Judiciary and justice system are too procedural. It thus allows criminals to escape justice. When a criminal is charged, in the course of the prosecution, if the judge makes a ruling on a particular issue within the substantive suit, the criminal may file an appeal against such ruling up to the Apex court. This journey may be tedious as the wheel of justice administration extremely slow and may take up to ten or more years to finish before the court would now come back to the substantive suit. All along, the person against whom the offence is committed may have resigned to fate or loose fidelity in the outcome of the matter.
When a matter is reported to the police, the complainant often becomes the suspect in some cases. The police demand money from the complainant before going to arrest the person complained against, if the matter is going to court, the complainant pays for typing the charge sheet, transport fare to convey the suspect to court, pocket money for the prosecutor. Sometimes, a criminal bribes their way through the pipeline and returns to the society to continue their havoc and attack their suspected enemies. The stories are long and terrible for Nigerians to bear. This accounts for why many people opt not to report any injustice against them or take law into their own hands.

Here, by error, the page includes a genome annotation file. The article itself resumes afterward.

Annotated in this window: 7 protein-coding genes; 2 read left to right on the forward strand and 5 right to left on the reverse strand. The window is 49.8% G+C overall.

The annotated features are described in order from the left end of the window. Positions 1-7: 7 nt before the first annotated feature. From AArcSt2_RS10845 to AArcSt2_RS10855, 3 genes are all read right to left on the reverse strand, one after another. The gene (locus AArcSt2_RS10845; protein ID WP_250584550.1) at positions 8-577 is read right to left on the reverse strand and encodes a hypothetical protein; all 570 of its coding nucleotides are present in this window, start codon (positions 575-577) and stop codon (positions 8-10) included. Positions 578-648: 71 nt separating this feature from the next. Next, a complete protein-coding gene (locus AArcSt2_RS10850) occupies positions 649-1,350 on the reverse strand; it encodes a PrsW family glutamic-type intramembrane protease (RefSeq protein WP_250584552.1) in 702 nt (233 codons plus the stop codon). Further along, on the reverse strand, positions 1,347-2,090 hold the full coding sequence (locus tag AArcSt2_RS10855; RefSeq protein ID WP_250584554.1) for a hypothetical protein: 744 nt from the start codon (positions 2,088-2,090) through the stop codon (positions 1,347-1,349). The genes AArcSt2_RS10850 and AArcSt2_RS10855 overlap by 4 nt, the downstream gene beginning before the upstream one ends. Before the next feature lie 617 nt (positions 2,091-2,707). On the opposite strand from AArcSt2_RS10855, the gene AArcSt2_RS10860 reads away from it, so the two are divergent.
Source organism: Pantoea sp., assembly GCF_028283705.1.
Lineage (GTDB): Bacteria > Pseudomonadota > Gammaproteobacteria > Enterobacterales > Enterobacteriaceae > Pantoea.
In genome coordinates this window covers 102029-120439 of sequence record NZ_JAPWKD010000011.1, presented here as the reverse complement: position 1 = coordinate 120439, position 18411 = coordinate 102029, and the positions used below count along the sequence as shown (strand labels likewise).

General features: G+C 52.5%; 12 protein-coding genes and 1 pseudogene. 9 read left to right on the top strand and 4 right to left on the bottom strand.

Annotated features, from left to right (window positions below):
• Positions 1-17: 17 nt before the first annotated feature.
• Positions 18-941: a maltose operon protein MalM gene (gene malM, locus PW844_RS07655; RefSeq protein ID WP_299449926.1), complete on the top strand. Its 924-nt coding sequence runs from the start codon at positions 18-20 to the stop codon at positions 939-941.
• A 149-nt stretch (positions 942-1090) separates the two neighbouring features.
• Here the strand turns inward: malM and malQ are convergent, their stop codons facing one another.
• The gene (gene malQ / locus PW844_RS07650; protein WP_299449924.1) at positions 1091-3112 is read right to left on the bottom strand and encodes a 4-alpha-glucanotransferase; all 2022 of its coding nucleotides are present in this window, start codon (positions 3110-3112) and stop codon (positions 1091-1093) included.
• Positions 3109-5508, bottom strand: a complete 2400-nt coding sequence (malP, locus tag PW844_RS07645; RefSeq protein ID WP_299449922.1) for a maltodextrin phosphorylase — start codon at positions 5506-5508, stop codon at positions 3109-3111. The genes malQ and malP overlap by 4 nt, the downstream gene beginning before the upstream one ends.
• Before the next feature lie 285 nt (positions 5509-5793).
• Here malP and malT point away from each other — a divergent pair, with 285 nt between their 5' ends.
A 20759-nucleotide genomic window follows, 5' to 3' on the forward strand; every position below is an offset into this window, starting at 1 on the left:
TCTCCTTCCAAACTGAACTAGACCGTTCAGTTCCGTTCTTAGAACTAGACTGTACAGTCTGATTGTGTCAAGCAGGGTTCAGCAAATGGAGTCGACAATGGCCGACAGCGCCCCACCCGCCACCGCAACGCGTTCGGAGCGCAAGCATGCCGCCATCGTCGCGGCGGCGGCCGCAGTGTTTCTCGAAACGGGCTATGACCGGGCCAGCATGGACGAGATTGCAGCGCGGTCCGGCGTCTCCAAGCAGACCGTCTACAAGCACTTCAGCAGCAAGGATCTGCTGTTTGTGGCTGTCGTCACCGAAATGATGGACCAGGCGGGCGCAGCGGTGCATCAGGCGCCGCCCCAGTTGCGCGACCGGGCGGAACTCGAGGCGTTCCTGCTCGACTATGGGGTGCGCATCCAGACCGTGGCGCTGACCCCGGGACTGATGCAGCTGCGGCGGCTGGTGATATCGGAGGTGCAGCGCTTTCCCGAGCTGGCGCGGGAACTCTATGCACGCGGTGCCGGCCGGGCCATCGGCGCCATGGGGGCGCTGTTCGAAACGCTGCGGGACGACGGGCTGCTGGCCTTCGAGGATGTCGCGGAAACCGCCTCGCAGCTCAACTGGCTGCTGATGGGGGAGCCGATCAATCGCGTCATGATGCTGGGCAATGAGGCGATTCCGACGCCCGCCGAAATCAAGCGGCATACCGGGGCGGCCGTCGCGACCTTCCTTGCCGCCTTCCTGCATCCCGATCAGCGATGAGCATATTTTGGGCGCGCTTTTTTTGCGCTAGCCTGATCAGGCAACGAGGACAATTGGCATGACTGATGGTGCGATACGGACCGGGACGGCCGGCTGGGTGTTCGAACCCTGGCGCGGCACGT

Economic conditions of the people also sometimes make them visit their anger and frustration on anybody who steals their little earnings, kidnap people, attempts to attack, robs, dispossesses them of their wares or commit other sundry crimes.
Certainly, criminal offenders deserve to be visited by the wrath of the law but only according to the law. Our public mentality deserves a mechanical diagnosis and fix. This can only work when the law enforcement is redesigned and entrusted with sincere people.
For this menace to be reduced, the leaders reform our law enforcement and make everybody equal subjects of the law. There’s no better time to rebuild and revive the already declined public trust in government and its agencies than now.
Members of the general public should rethink that jungle justice serves no better purpose than exposing all of us to further dangers; any person viewing jungle or mob justice is fine could be a victim tomorrow. The key message lies in this fact.
Sodeeq Adisa Atanda can be reached at firstname.lastname@example.org